Japan's history is marked with instances of life springing up from misery; consider how the radiation incident in Fukushima allowed wildlife to prosper in the absence of humans. In the aftermath of WWII, Japan stopped producing tainted gas on an island called Ōkunoshima located near Hiroshima. This allowed another portion of their country to change and reshape itself after nearly 20 years of producing lethal gases for combating enemies. Ōkunoshima became Usagi Jima, or the Rabbit Island of Japan.
Interestingly, no one quite knows how the bunny island of Japan got its residents, with legends of abandoned pets and released rabbit test subjects as only two possibilities. Yet the rabbits are there, year after year, aggressively greeting and depending on visitors to the island for their wellbeing and survival.
Once Called 'Poisoned Gas Island,' 6,000 Tons Of It Was Produced There Over Two Decades
Ten years before the start of WWII, the Japanese government used Ōkunoshima to produce more than 6,000 tons of toxic gas from 1929 until 1945. The island is perfectly located in the East Sea/Inland Sea of Japan, far from civilians and the eyes of enemies.
The gas manufactured included mustard and phosgene, used as chemical weapons on the Chinese during WWII,with a purported casualty toll of 80,000.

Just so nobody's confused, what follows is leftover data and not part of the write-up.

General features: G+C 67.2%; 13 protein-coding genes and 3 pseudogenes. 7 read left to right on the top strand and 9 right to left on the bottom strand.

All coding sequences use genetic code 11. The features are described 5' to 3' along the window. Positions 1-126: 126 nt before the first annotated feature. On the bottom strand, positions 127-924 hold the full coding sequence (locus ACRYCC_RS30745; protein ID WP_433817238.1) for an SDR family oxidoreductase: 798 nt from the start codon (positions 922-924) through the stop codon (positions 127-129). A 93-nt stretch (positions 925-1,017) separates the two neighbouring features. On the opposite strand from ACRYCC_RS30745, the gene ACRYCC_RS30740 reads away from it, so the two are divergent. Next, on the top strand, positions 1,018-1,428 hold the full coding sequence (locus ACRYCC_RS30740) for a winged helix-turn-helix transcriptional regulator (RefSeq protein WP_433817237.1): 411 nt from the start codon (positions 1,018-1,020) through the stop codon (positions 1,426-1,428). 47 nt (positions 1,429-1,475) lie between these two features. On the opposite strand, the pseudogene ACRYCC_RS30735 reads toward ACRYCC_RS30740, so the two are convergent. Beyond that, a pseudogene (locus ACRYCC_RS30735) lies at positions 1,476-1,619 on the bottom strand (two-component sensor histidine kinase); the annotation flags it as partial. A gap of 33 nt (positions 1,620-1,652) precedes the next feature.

The Island Was Removed From Maps To Keep The Project Hidden
Likely already unknown to the general populace, Ōkunoshima was removed from maps of Japan to keep it off the radar of enemies. As the Japanese created so much toxic gas there over nearly 20 years, keeping 'Poison Gas Island' hidden was of high importance to the government due to their agreement to the Geneva Protocol.
This Protocol banned the use of chemical warfare in armed conflicts, hence the need for secrecy.
Legend Has It That Rabbits Were Brought To The Remote Island For Testing
Some speculate that the large population of rabbits now housed on Ōkunoshima are descendants of test animals used during the island's time as a poison gas manufacturing site. However, sources disagree with this idea.
According to The Dodo, Ellis Krauss, professor of Japanese politics at the University of California San Diego, knows that the rabbits used as test subjects did not survive the American occupation of Japan. The American military euthanized the nearly 200 rabbits on the island.
Another Legend Is That A British Couple Brought Their Bunnies To The Island
This alleged British couple have no names and there's no timeframe for their visit on the island, but their story persists as the origin of the current friendly, aggressive, and plentiful pack there.